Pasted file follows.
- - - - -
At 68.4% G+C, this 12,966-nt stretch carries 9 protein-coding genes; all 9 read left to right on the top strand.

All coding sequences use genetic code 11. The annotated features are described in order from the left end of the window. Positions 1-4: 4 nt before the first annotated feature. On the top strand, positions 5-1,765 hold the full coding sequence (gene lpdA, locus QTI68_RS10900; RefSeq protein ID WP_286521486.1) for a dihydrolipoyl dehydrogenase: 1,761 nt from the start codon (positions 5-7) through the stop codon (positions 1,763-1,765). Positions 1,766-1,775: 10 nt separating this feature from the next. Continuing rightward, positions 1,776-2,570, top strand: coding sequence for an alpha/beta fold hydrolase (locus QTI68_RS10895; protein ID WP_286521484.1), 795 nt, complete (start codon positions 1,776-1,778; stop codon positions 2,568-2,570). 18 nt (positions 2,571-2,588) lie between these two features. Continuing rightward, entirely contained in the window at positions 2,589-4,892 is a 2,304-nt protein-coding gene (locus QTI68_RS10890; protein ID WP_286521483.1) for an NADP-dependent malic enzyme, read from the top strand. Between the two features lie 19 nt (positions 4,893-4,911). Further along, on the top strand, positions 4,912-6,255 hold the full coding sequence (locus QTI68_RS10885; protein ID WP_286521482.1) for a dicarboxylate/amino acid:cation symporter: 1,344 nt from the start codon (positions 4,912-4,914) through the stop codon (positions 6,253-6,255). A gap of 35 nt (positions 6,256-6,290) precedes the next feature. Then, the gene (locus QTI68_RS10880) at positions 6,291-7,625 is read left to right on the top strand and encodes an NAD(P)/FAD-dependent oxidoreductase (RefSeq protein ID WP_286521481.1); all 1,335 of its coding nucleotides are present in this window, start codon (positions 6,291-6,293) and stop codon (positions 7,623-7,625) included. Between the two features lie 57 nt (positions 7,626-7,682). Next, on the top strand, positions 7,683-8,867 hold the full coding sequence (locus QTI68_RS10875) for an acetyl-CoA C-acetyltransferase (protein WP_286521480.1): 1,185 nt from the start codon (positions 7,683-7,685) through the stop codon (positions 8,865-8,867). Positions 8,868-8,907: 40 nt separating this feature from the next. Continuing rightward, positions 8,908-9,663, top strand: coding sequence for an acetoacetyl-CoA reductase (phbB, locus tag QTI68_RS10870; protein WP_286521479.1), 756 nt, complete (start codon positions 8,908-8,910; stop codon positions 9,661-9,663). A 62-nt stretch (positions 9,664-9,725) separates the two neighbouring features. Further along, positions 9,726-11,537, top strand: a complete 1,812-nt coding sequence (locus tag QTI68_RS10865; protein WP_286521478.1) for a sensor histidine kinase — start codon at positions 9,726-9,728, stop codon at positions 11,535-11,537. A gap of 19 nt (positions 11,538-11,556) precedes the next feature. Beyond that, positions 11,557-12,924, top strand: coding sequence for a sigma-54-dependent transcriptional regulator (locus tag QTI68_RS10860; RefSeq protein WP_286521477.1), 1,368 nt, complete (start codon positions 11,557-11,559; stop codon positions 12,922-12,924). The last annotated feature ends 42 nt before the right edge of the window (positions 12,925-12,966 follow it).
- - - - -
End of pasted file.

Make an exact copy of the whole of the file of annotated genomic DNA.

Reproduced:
At 68.4% G+C, this 12,966-nt stretch carries 9 protein-coding genes; all 9 read left to right on the top strand.

All coding sequences use genetic code 11. The annotated features are described in order from the left end of the window. Positions 1-4: 4 nt before the first annotated feature. On the top strand, positions 5-1,765 hold the full coding sequence (gene lpdA, locus QTI68_RS10900; RefSeq protein ID WP_286521486.1) for a dihydrolipoyl dehydrogenase: 1,761 nt from the start codon (positions 5-7) through the stop codon (positions 1,763-1,765). Positions 1,766-1,775: 10 nt separating this feature from the next. Continuing rightward, positions 1,776-2,570, top strand: coding sequence for an alpha/beta fold hydrolase (locus QTI68_RS10895; protein ID WP_286521484.1), 795 nt, complete (start codon positions 1,776-1,778; stop codon positions 2,568-2,570). 18 nt (positions 2,571-2,588) lie between these two features. Continuing rightward, entirely contained in the window at positions 2,589-4,892 is a 2,304-nt protein-coding gene (locus QTI68_RS10890; protein ID WP_286521483.1) for an NADP-dependent malic enzyme, read from the top strand. Between the two features lie 19 nt (positions 4,893-4,911). Further along, on the top strand, positions 4,912-6,255 hold the full coding sequence (locus QTI68_RS10885; protein ID WP_286521482.1) for a dicarboxylate/amino acid:cation symporter: 1,344 nt from the start codon (positions 4,912-4,914) through the stop codon (positions 6,253-6,255). A gap of 35 nt (positions 6,256-6,290) precedes the next feature. Then, the gene (locus QTI68_RS10880) at positions 6,291-7,625 is read left to right on the top strand and encodes an NAD(P)/FAD-dependent oxidoreductase (RefSeq protein ID WP_286521481.1); all 1,335 of its coding nucleotides are present in this window, start codon (positions 6,291-6,293) and stop codon (positions 7,623-7,625) included. Between the two features lie 57 nt (positions 7,626-7,682). Next, on the top strand, positions 7,683-8,867 hold the full coding sequence (locus QTI68_RS10875) for an acetyl-CoA C-acetyltransferase (protein WP_286521480.1): 1,185 nt from the start codon (positions 7,683-7,685) through the stop codon (positions 8,865-8,867). Positions 8,868-8,907: 40 nt separating this feature from the next. Continuing rightward, positions 8,908-9,663, top strand: coding sequence for an acetoacetyl-CoA reductase (phbB, locus tag QTI68_RS10870; protein WP_286521479.1), 756 nt, complete (start codon positions 8,908-8,910; stop codon positions 9,661-9,663). A 62-nt stretch (positions 9,664-9,725) separates the two neighbouring features. Further along, positions 9,726-11,537, top strand: a complete 1,812-nt coding sequence (locus tag QTI68_RS10865; protein WP_286521478.1) for a sensor histidine kinase — start codon at positions 9,726-9,728, stop codon at positions 11,535-11,537. A gap of 19 nt (positions 11,538-11,556) precedes the next feature. Beyond that, positions 11,557-12,924, top strand: coding sequence for a sigma-54-dependent transcriptional regulator (locus tag QTI68_RS10860; RefSeq protein WP_286521477.1), 1,368 nt, complete (start codon positions 11,557-11,559; stop codon positions 12,922-12,924). The last annotated feature ends 42 nt before the right edge of the window (positions 12,925-12,966 follow it).